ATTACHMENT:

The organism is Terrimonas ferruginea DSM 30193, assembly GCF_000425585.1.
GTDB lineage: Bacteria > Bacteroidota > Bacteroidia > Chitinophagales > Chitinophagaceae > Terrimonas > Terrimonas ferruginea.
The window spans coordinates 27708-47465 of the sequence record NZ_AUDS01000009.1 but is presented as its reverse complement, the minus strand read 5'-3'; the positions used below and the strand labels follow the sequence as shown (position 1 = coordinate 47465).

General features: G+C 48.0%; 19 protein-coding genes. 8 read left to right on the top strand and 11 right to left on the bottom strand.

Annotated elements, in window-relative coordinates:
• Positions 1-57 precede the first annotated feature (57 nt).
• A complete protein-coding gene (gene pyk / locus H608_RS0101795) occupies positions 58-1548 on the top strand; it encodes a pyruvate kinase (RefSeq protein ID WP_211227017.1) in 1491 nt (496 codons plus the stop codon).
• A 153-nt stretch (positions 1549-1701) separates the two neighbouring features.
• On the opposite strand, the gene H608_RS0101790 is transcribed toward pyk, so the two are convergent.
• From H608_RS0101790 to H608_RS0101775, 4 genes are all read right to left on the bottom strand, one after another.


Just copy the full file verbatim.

The organism is Terrimonas ferruginea DSM 30193, assembly GCF_000425585.1.
GTDB lineage: Bacteria > Bacteroidota > Bacteroidia > Chitinophagales > Chitinophagaceae > Terrimonas > Terrimonas ferruginea.
The window spans coordinates 27708-47465 of the sequence record NZ_AUDS01000009.1 but is presented as its reverse complement, the minus strand read 5'-3'; the positions used below and the strand labels follow the sequence as shown (position 1 = coordinate 47465).

General features: G+C 48.0%; 19 protein-coding genes. 8 read left to right on the top strand and 11 right to left on the bottom strand.

Annotated elements, in window-relative coordinates:
• Positions 1-57 precede the first annotated feature (57 nt).
• A complete protein-coding gene (gene pyk / locus H608_RS0101795) occupies positions 58-1548 on the top strand; it encodes a pyruvate kinase (RefSeq protein ID WP_211227017.1) in 1491 nt (496 codons plus the stop codon).
• A 153-nt stretch (positions 1549-1701) separates the two neighbouring features.
• On the opposite strand, the gene H608_RS0101790 is transcribed toward pyk, so the two are convergent.
• From H608_RS0101790 to H608_RS0101775, 4 genes are all read right to left on the bottom strand, one after another.